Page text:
Samantha King, Site Coordinator, Queens University,
Ellen J. Staurowsky, Ithaca College
On this occasion of the silver anniversary of NASSS, this year's theme of "Interdisciplinary Dialogues" recognizes the diverse theoretical and methodological movements that scholars have enacted over the past twenty-five years to study sport both within and beyond the boundaries of sociology. "Interdisciplinary Dialogues" also suggests the necessity of continuing conversations among and between sport scholars and those working within other disciplines and interdisciplinary "fields."
Conference HighlightsPre-Conference Symposium
On Wednesday, November 3, 2004 from 7-9 pm, NASSS will host "Human Rights in the North American Borderlands: A Symposium." In this symposium a panel of local Tucson activists and academics will discuss immigrant, indigenous, and civil rights, environmental justice, and labor and anti-racist organizing in the context of local and global border militarization and "free" trade. Speakers will include Guadalupe Castillo, Pima Community College; Raquel Rubio-Goldsmith, University of Arizona; Jennifer Allen, Border Action Network. Pat António Goldsmith, the University of Wisconsin, Parkside will preside.
Thursday Special Session
Graduate Workshop - Negotiating the Publication Terrain
Alissa Overend and Emma Wensing, NASSS Graduate Student Executive Board Members, have organized a special Thursday session, designed for but not restricted to graduate students that will focus on the publication process. The session will include three panelists in a round table format: Annelies Knoppers, the newly appointed editor of the Sociology of Sport Journal; Peter Donnelly, the editor of the International Review of the Sociology of Sport; and Audrey Giles, an all-but-defended Ph.D. student. Each presenter will speak for about 10-15 minutes, leaving ample time for a question and answer period.
Friday Keynote Address
The Decolonial Queer Body
Emma Pérez is an historian, a creative writer and a feminist critic. Her publications include: Gulf Dreams, Third Woman Press, 1996 and The Decolonial Imaginary: Writing Chicanas into History, Indiana University Press, 1999. She taught in the Department of History at the University of Texas, El Paso for over ten years. She recently joined the Department of Ethnic Studies at the University of Colorado, Boulder as an Associate Professor. Postcolonial critic Homi Bhabha notes that Pérez "has a distinctive and beautiful voice. Her work is written across national/cultural/sexual borders that are difficult to cross." She's recently completed an historical novel titled, Forgetting the Alamo, Or, Blood Memory. Her Friday keynote will feature a journey that summarizes the contributions of a few decolonial queer scholars who theorize the decolonial queer body.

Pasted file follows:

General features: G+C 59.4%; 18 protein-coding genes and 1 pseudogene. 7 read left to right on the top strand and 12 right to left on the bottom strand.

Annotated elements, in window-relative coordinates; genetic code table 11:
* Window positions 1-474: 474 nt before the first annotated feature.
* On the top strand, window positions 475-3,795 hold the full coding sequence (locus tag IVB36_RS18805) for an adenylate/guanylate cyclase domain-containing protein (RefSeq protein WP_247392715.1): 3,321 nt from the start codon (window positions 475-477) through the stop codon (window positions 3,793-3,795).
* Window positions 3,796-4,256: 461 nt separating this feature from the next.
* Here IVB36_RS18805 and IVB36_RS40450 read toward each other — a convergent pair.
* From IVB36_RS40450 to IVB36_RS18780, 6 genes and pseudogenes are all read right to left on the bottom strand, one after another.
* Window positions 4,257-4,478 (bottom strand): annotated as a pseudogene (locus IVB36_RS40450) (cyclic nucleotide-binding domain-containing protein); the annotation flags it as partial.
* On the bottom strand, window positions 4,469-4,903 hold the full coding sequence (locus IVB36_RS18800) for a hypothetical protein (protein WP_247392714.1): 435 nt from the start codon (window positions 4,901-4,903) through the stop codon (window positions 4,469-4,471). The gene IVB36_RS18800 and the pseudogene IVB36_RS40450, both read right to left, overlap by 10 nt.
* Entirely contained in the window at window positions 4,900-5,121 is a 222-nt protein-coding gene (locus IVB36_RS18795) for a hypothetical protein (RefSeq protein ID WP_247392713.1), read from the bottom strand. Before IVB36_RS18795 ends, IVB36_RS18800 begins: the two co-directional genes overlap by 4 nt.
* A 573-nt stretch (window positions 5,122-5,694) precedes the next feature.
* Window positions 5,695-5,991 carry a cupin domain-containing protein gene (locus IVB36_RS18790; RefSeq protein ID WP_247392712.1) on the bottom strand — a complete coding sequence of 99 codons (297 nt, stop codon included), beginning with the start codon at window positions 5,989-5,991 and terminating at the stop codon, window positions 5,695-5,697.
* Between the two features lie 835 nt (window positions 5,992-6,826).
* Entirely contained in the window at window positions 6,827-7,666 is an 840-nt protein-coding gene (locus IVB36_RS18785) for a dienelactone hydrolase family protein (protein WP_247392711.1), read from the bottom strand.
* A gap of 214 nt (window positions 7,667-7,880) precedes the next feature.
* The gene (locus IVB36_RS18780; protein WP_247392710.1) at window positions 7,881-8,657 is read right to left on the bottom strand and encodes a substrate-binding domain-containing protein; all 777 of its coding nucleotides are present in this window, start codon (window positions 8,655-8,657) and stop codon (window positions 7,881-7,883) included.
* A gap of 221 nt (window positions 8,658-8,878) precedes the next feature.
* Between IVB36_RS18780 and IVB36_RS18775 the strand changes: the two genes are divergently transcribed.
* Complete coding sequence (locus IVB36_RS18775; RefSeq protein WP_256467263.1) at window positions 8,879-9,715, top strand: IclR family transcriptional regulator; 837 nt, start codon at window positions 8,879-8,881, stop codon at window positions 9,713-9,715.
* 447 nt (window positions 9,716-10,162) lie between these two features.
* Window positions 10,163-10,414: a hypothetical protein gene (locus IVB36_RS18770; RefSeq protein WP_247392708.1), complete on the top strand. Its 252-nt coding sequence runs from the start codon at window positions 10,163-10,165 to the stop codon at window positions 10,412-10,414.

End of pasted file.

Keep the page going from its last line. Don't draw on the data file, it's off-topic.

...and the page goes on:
Take a Student to Lunch on Friday
As in the past, Friday will offer the annual "Take A Student to Lunch" opportunity where faculty treat graduate students to lunch.
Friday Silver Anniversary Celebration
The 25th Anniversary of the NASSS Conference
NASSS Dialogues: A Discussion of the Future
Our November meeting in Tucson will mark the 25th annual conference of NASSS. In recognition of this important milestone, all NASSS members are invited to participate in a Friday discussion of the future direction of NASSS at a special session in Tucson. Stephan R. Walk, California State University, Fullerton will preside. The session will feature issues that concern NASSS members and direct a particular focus on the following issues:
Membership, retention and outreach efforts, including promotion of diversity,
Interdisciplinary Dialogues: (Post)Identity and Sport
Ben Carrington, University of Texas
Richard Gruneau, Simon Fraser University
Othello Harris, Miami University
Margaret MacNeill, University of Toronto
Each panelist was asked to respond to the following prompt:
The past twenty-five years and beyond have witnessed various responses to "identity" and inequality both within and outside the realm of sport. These range from identity-based social movements (i.e. women's movements, indigenous rights movements) designed to challenge inequality to nonidentarian critiques that posit identity as the very mode enabling the reproduction of inequality. Moreover, debates about the usefulness of identity as a basis for scholarly analysis and political action have led many scholars to revise fundamental assumptions about the nature of subjectivity, agency, and the intersection of axes of difference. Where do you position your work among these various responses? What theorists or theoretical movements have been influential in your thinking? What insights does your position offer for scholars of sport and the future direction of the field?